Does It Make Sense to Buy a Home In Your 20s?

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You'll start building equity early, but you could find yourself tied down when you aren't ready to be.

Buying a home is a dream for many Americans. And, in some cases, people want to purchase one as soon as possible.

If you're in your 20s and are lucky enough to be in a financial position to purchase a property, you'll have to make a decision about whether it makes sense to buy at that age. Here are some pros and cons to purchasing a home in your 20s that are worth thinking about.

The biggest reasons to buy a home in your 20s

Buying a home in your 20s can help set you up for more financial security in the future. You can start paying down your mortgage loan and building equity (how much of the home you own outright) when you are young, which helps you build wealth.

And since you're working on mortgage payoff when you're young, you should have your home paid off well before you hit retirement -- as long as you stay in that home and don't borrow against the value of the home later in life.

Buying a house in your 20s can also help you get a foothold on the property ladder. That means your home could appreciate in value, enabling you to sell it for a profit later. Then you can turn around and use that profit to buy a bigger house as your family grows. If you purchase a property when you're young, you have more time for that appreciation to happen.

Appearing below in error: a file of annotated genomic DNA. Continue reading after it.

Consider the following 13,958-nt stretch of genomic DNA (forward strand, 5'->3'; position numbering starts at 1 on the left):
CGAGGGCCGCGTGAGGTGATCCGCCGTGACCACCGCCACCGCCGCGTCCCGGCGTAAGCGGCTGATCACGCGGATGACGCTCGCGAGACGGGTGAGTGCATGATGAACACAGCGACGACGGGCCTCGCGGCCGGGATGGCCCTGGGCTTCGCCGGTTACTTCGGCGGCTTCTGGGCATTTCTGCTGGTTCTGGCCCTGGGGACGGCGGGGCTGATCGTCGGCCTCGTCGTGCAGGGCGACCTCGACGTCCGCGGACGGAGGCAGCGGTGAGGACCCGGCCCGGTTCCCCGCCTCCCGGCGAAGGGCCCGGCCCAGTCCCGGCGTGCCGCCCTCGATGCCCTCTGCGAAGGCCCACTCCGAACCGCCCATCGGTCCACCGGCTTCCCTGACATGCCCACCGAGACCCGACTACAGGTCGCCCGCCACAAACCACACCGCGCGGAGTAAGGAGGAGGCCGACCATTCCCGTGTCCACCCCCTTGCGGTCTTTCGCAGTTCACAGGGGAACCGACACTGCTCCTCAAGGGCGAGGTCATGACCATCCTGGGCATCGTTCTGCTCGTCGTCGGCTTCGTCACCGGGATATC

Why buying a house in your 20s may not make sense

While there are benefits to purchasing a home when you're younger, there are also some downsides.

First, it can be hard to save up a large enough down payment when you're still fairly young. If you don't put 20% down on your home, you could end up paying for private mortgage insurance. That makes borrowing for a home more expensive since you're essentially paying insurance premiums to protect your lender in case of foreclosure. And if you stretch your budget just to afford mortgage payments, your ability to accomplish other financial goals could be affected.

Second, buying a house is a big commitment. It's not a very liquid asset, since it can be expensive and time consuming to sell the property. For many people, their 20s are a time when their careers are developing, when their family life is changing, and when they may not have found the place they want to set down roots. If you buy a home before you've made some of your major life decisions, you could get tied down by the property, and it may be more difficult for you to pursue other goals.

Think carefully about how settled you are in where you want to live -- and avoid buying a property if you don't plan to stay there for at least two to five years. Also, make sure you can afford the mortgage payments both now and for the foreseeable future. Once you do these things, you can make the best choice about whether buying a house in your 20s is the right move for you.

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